Women who are 60 and older have a golden opportunity to learn how to reduce the risk of postmenopausal bone fractures.
MTSU graduate student Saori Ishikawa is beginning a free lifestyle-coaching program for 30 women who are retired and age 60 and older.
“For this study, participants will begin by monitoring their physical activity and sedentary behavior,” said Ishikawa.
“They will then receive feedback on their daily activity patterns and be provided with information on reducing sedentary behaviors by replacing them with easy lifestyle activities over a four-week period.”
At the conclusion of the four weeks, the study participants will recheck their physical activity and sedentary activity profiles and be provided with further feedback on their activity patterns.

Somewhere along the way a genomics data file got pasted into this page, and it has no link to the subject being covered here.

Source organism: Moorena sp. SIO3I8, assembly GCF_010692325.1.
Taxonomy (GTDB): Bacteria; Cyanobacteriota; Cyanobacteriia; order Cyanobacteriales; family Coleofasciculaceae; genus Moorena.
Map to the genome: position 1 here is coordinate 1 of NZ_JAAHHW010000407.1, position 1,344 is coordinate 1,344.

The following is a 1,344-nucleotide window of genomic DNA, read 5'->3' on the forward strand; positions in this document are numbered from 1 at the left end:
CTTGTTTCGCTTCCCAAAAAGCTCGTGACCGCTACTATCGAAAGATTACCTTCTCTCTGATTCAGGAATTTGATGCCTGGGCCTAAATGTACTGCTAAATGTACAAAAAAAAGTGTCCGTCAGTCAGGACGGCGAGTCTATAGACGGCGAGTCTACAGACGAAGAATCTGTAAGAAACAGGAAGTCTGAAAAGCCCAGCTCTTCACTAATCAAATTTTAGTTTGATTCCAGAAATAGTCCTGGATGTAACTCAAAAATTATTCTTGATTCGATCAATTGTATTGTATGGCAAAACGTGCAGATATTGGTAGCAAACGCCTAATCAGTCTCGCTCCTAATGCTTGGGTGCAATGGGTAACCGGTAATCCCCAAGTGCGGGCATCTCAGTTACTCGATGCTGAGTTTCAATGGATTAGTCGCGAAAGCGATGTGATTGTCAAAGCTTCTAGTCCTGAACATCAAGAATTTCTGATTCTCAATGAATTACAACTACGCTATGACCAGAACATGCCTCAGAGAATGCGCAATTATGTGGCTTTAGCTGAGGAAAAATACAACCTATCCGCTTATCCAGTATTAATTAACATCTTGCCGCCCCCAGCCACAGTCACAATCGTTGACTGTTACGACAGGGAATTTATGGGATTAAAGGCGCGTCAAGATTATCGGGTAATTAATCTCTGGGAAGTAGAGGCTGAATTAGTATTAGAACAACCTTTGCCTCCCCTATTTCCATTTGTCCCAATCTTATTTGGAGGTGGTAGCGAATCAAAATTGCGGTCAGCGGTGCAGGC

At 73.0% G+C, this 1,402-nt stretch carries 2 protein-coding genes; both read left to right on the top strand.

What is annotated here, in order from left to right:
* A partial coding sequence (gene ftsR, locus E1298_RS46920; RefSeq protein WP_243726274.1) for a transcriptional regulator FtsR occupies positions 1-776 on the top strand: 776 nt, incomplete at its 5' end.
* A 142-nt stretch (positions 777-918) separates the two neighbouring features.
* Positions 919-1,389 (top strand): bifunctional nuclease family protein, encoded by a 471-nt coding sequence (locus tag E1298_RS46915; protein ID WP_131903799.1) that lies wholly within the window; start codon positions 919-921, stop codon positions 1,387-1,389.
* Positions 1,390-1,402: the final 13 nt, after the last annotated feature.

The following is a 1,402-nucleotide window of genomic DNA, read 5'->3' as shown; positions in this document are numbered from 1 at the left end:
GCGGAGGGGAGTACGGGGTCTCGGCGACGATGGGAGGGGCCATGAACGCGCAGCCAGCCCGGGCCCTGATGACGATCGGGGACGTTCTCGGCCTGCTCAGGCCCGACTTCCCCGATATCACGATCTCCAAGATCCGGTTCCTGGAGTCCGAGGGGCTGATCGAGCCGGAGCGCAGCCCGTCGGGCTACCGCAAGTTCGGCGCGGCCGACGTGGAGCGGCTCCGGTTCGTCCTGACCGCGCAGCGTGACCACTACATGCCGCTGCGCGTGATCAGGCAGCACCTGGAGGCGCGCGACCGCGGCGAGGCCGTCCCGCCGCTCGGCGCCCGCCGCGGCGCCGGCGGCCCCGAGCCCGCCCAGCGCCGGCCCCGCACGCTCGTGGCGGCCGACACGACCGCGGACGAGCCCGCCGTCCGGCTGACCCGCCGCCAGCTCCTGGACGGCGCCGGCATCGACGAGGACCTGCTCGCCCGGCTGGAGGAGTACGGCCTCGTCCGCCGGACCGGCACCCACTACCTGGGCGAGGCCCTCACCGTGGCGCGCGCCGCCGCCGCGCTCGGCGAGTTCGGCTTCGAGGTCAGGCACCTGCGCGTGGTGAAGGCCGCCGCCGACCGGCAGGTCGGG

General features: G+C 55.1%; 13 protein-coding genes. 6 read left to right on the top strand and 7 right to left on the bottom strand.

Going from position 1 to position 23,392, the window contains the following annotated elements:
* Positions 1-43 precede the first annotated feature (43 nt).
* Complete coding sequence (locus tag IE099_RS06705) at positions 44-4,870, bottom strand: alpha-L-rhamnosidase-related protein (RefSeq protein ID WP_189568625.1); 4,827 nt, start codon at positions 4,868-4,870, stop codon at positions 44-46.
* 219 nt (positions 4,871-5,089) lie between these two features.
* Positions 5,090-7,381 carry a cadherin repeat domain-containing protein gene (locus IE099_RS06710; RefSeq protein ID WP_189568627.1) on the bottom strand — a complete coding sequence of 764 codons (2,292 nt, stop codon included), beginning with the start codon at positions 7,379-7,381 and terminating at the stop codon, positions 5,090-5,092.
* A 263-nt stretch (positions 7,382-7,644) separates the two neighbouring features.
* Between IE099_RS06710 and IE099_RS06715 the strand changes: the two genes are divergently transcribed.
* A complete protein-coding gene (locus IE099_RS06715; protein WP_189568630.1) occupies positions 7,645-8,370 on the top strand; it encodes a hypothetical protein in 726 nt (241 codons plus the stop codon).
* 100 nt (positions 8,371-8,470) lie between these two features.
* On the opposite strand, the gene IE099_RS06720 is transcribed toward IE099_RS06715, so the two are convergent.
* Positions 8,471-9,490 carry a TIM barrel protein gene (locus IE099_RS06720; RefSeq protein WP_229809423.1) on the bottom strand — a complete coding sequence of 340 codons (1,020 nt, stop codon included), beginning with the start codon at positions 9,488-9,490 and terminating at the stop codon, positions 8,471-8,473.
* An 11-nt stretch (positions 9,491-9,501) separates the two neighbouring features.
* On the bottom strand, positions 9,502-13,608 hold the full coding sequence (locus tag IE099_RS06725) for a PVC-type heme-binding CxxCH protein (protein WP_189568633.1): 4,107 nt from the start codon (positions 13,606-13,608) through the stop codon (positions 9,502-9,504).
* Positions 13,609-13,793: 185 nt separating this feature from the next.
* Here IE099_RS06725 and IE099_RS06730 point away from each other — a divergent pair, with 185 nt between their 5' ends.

“We hope to show that simply increasing the amount of time spent on your feet doing light-intensity activities may help to minimize bone loss that occurs naturally with aging,” Ishikawa said.
Ishikawa, who is pursuing a doctorate in the MTSU Department of Health and Human Performance, completed a bone-density study of older women last semester in which she scanned the lower back and hipbone areas of her participants.
According to www.medtv.com, osteoporosis is a major bone health threat for 44 million Americans, 64 percent of whom are women. In the United States, 10 million persons already have osteoporosis, and 34 million more have low bone mass.
To volunteer or for more information, contact Ishikawa at 774-240-7517 or firstname.lastname@example.org.
— Gina K. Logue (email@example.com)